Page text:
Areez Katki is an artist & writer who draws from historic and social research to explore his genetic landscapes via processes that include embroidery, weaving, painting, sculpture and printmaking.
Born into a Persian Zoroastrian family, his practice addresses the social constructs of spirituality, postcolonial identity and sexuality while, at the same time, raising questions about the political nature of craft itself—employing textiles as an anchoring device to illustrate the migratory condition.
Over the duration of his career Katki has focused on the significance of materiality from the domestic realm. He surveys these domains through processes of mark-making, which illuminate his ongoing engagement with storied narratives.With a background in Art History and an early childhood imbibed in the values of craft, Katki's self-developed techniques are based on instinctive responses to textile & fibre research.
His work as a visual artist juxtaposes the phenomenology of perceived environmental observations and sensorial reactions with a subjectivity that is fed by formal technical knowledge; needlework as an elevated, tactile medium that is often employed as a storytelling device—one which was matrilineally inherited.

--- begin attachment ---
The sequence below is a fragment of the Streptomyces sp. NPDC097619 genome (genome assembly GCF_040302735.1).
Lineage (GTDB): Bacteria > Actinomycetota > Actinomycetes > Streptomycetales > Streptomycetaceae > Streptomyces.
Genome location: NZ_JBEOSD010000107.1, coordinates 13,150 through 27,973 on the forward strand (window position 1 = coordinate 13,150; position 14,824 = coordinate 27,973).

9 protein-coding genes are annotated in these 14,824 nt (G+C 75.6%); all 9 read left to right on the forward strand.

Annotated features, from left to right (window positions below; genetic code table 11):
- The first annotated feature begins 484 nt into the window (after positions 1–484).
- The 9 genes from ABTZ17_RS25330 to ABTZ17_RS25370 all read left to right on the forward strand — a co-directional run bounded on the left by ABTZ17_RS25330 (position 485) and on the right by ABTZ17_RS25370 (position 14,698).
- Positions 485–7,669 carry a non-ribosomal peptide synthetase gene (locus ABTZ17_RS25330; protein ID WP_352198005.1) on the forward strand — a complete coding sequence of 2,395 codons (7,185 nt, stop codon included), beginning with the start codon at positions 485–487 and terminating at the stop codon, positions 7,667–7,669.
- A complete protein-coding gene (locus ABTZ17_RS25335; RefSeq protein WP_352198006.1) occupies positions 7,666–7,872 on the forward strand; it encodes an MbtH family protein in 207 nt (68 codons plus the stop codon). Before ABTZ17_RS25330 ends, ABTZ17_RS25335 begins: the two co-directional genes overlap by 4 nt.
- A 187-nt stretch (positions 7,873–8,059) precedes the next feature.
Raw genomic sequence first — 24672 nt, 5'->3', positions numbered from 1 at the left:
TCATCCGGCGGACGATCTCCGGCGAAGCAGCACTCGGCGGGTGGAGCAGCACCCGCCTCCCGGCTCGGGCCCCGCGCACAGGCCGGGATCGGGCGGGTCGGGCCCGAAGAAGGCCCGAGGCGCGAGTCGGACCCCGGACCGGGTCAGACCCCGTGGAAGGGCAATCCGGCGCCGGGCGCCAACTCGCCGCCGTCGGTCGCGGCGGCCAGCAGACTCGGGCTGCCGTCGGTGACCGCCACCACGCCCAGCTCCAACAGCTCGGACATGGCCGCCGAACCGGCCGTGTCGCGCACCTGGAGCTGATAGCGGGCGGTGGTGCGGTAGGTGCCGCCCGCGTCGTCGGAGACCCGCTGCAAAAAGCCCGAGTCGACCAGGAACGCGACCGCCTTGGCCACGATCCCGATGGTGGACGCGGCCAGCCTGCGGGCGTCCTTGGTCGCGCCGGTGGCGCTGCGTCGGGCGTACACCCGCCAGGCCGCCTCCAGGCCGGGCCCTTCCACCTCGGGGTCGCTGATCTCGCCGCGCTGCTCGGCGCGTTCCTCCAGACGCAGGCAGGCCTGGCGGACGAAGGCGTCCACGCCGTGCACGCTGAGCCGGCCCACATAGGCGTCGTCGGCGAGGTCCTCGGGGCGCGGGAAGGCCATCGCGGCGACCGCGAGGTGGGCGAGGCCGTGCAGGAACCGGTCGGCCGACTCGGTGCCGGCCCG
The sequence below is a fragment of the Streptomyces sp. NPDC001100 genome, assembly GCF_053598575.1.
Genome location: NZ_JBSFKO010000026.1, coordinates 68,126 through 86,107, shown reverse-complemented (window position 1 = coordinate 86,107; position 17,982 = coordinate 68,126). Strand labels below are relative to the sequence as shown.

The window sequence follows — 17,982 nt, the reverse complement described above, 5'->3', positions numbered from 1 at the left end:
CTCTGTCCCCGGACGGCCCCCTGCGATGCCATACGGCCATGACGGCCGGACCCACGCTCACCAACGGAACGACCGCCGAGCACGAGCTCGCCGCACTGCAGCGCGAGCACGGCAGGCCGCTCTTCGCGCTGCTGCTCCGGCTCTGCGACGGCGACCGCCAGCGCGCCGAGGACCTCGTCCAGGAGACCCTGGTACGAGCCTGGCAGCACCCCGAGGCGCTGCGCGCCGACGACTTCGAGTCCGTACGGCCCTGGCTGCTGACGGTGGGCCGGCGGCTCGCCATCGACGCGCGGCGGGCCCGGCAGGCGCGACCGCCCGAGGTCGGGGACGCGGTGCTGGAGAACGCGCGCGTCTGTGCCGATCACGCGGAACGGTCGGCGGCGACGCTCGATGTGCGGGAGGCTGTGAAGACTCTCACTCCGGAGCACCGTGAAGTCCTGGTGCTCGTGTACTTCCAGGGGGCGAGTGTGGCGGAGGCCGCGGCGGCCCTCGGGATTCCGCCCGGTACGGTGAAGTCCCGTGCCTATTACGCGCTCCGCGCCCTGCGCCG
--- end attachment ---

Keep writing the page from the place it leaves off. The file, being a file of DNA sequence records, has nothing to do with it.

Culminating in richly contextualised bodies of work over the past seven years, Katki's work has been exhibited across Aotearoa, and internationally around Asia, North America and Europe. It is held in various private and public collections.His writing has been published in Matters, Art News (NZ), The Pantograph Punch, Elle Magazine (India), Consider Journal, Waist, Saltwater Love, Turbine Kapohau and Lieu Journal.
Since early 2020 Katki has been based in Te Whanganui a Tara Wellington, where he crafted a hybrid body of writing, which culminated in a Master of Arts with Distinction from the International Institute of Modern Letters.
He currently lives and works in Wellington, New Zealand.